Originally Posted by Zenturtle
With objective measures I mean knowing how a certain swim stroke translates to a certain efficiency.
Even with the best footage its impossible to precisely say whats right or wrong.
TI assumes a certain style or streamlined position is best, but they cant proove it.
Neither can other swim schools.
So within certain limits we all are moving in an uncertain grey zone where the only tools are speed and relative effort to guide us to our personal optimal stroke.
An uncertainty about the spine bending for example:
The resultant arm force is acting outside the centerline, certainly if you pull on wide tracks.
This steers your vessel to the other side. making it move a bit from side to side.
Bending the spine a bit together with the pulling arm countersteers this effect, naking the upperbody move straight forward instead of slightly sideways.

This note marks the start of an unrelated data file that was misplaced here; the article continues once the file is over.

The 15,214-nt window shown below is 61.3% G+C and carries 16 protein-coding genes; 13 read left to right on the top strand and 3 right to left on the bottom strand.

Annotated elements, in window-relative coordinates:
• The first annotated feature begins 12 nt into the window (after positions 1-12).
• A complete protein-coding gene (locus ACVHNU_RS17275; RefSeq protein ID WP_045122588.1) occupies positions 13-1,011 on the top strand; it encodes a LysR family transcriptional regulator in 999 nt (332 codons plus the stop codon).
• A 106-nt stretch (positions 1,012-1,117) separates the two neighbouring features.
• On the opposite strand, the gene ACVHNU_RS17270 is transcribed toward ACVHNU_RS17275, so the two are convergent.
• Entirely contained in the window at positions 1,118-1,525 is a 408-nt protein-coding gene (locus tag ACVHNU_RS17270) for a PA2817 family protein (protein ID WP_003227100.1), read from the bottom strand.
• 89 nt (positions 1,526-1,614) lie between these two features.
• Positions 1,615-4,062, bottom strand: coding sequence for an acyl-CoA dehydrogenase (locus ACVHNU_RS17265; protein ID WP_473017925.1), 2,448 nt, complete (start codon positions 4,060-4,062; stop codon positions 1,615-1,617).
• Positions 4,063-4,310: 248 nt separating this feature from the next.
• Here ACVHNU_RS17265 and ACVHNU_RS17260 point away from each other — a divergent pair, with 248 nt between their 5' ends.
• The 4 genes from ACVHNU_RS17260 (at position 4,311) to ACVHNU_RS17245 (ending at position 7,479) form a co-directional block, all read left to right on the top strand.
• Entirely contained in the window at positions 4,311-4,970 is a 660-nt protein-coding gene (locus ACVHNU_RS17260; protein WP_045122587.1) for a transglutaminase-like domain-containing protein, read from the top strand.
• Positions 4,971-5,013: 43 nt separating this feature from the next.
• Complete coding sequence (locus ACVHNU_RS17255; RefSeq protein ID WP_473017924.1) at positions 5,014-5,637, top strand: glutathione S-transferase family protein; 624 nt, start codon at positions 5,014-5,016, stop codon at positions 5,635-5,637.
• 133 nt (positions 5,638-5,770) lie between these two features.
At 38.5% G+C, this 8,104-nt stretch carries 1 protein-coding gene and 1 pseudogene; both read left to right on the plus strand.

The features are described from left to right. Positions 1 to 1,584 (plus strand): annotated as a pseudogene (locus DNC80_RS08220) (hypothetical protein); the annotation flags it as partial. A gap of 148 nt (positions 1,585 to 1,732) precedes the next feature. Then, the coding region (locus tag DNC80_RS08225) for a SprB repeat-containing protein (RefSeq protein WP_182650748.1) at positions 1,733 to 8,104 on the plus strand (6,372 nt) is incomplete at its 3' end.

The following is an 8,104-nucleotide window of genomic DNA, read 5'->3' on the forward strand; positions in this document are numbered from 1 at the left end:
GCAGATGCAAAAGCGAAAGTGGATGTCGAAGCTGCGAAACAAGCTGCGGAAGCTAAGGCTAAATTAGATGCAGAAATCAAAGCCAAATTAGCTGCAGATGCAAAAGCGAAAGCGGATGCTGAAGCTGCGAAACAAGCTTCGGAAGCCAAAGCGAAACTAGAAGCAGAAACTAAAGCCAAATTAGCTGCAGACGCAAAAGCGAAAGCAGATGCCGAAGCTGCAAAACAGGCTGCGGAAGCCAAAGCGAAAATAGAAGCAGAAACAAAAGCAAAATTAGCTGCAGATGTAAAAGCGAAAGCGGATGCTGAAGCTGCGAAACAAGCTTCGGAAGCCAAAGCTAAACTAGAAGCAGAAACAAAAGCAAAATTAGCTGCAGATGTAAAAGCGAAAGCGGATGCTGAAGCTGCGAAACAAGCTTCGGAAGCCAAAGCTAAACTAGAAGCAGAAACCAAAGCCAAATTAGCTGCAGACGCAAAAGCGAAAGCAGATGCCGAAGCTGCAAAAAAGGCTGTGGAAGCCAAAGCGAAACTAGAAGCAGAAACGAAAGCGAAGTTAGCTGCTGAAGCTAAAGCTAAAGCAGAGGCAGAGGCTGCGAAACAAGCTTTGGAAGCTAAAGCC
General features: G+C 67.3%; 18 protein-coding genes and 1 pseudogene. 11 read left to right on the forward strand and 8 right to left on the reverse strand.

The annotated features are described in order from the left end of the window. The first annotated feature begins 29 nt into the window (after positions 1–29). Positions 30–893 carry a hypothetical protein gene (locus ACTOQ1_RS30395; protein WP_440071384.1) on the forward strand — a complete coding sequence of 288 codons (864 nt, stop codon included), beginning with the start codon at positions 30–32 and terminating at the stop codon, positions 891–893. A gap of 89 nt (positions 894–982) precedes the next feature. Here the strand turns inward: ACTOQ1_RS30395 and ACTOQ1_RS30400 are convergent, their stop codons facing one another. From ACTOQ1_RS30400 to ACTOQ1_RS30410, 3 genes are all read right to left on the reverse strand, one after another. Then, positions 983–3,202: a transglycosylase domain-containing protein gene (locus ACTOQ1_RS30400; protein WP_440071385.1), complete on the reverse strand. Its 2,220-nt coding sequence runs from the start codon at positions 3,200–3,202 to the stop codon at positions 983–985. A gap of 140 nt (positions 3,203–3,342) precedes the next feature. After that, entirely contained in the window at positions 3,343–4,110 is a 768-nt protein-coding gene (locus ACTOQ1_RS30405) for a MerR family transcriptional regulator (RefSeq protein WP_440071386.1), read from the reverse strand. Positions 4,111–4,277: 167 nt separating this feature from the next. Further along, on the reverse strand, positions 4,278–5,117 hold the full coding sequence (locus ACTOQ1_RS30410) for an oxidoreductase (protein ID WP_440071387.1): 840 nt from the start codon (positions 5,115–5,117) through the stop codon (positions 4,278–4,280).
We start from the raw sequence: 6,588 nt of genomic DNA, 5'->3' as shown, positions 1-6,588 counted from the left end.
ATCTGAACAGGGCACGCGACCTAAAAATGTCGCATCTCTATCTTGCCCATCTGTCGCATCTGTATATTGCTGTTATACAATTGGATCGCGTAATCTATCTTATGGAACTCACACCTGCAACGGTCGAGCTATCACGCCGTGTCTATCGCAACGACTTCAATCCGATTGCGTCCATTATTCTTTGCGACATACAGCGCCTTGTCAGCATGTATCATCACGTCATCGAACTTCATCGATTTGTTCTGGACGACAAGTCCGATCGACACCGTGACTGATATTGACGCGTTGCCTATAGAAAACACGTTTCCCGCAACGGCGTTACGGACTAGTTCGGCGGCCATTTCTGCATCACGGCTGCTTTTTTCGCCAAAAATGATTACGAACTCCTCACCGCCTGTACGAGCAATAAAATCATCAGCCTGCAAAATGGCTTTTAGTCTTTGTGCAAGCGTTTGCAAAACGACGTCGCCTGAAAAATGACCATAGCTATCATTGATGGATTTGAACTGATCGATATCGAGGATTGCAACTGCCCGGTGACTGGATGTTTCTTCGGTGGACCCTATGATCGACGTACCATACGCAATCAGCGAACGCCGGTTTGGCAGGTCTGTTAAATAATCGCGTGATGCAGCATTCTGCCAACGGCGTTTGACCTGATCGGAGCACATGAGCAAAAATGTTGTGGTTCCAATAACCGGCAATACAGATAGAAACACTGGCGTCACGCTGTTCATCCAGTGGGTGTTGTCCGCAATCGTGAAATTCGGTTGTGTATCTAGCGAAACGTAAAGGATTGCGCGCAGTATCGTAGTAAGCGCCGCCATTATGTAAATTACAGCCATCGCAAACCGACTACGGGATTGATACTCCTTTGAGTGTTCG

This slight spine bending happens to also be the natural action to deliver maxinal force with the upperbody. We are talking details, but not beyond perception.
Nobody knows exactly what is optimal.
ZT, I think I agree with your comments above about objective measures.
Concerning wide tracks, it seems to me that looking at pictures of arm strokes in elite swimmers years ago, the S-shaped pull led to an arm stroke under the body. Of course, if the body is rotated enough, this pull is from the side in the water anyway, but I think if the body has a small enough rotation than the stroke is under the body and doesn't torque as much. My experience paddling a canoe is that at the end of each stroke you need to issue a correction for the torque, especially if you are the only person paddling. Anyway, if you finish your stroke with your elbow away from your body, your hand will be closer to your center line.